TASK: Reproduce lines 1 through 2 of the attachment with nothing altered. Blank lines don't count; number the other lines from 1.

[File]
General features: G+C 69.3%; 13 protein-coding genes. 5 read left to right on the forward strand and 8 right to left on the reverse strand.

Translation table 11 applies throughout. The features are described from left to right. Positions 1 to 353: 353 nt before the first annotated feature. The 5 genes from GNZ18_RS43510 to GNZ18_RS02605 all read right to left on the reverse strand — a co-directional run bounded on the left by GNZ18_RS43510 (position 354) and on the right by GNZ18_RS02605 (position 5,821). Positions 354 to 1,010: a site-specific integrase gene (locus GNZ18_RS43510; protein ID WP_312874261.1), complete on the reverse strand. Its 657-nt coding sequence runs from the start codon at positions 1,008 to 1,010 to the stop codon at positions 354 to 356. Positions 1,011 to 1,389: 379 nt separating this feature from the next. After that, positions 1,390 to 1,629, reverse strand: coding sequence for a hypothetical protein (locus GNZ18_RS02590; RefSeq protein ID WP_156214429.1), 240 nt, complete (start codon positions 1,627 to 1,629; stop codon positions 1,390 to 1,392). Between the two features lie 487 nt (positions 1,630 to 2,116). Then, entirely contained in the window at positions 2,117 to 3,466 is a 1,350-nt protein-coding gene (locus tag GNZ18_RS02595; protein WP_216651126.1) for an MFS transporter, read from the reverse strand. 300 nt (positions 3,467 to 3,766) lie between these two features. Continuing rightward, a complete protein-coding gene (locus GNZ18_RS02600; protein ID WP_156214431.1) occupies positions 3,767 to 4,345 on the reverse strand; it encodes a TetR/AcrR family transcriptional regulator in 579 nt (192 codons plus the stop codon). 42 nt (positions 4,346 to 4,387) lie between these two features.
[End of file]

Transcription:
General features: G+C 69.3%; 13 protein-coding genes. 5 read left to right on the forward strand and 8 right to left on the reverse strand.

Translation table 11 applies throughout. The features are described from left to right. Positions 1 to 353: 353 nt before the first annotated feature. The 5 genes from GNZ18_RS43510 to GNZ18_RS02605 all read right to left on the reverse strand — a co-directional run bounded on the left by GNZ18_RS43510 (position 354) and on the right by GNZ18_RS02605 (position 5,821). Positions 354 to 1,010: a site-specific integrase gene (locus GNZ18_RS43510; protein ID WP_312874261.1), complete on the reverse strand. Its 657-nt coding sequence runs from the start codon at positions 1,008 to 1,010 to the stop codon at positions 354 to 356. Positions 1,011 to 1,389: 379 nt separating this feature from the next. After that, positions 1,390 to 1,629, reverse strand: coding sequence for a hypothetical protein (locus GNZ18_RS02590; RefSeq protein ID WP_156214429.1), 240 nt, complete (start codon positions 1,627 to 1,629; stop codon positions 1,390 to 1,392). Between the two features lie 487 nt (positions 1,630 to 2,116). Then, entirely contained in the window at positions 2,117 to 3,466 is a 1,350-nt protein-coding gene (locus tag GNZ18_RS02595; protein WP_216651126.1) for an MFS transporter, read from the reverse strand. 300 nt (positions 3,467 to 3,766) lie between these two features. Continuing rightward, a complete protein-coding gene (locus GNZ18_RS02600; protein ID WP_156214431.1) occupies positions 3,767 to 4,345 on the reverse strand; it encodes a TetR/AcrR family transcriptional regulator in 579 nt (192 codons plus the stop codon). 42 nt (positions 4,346 to 4,387) lie between these two features.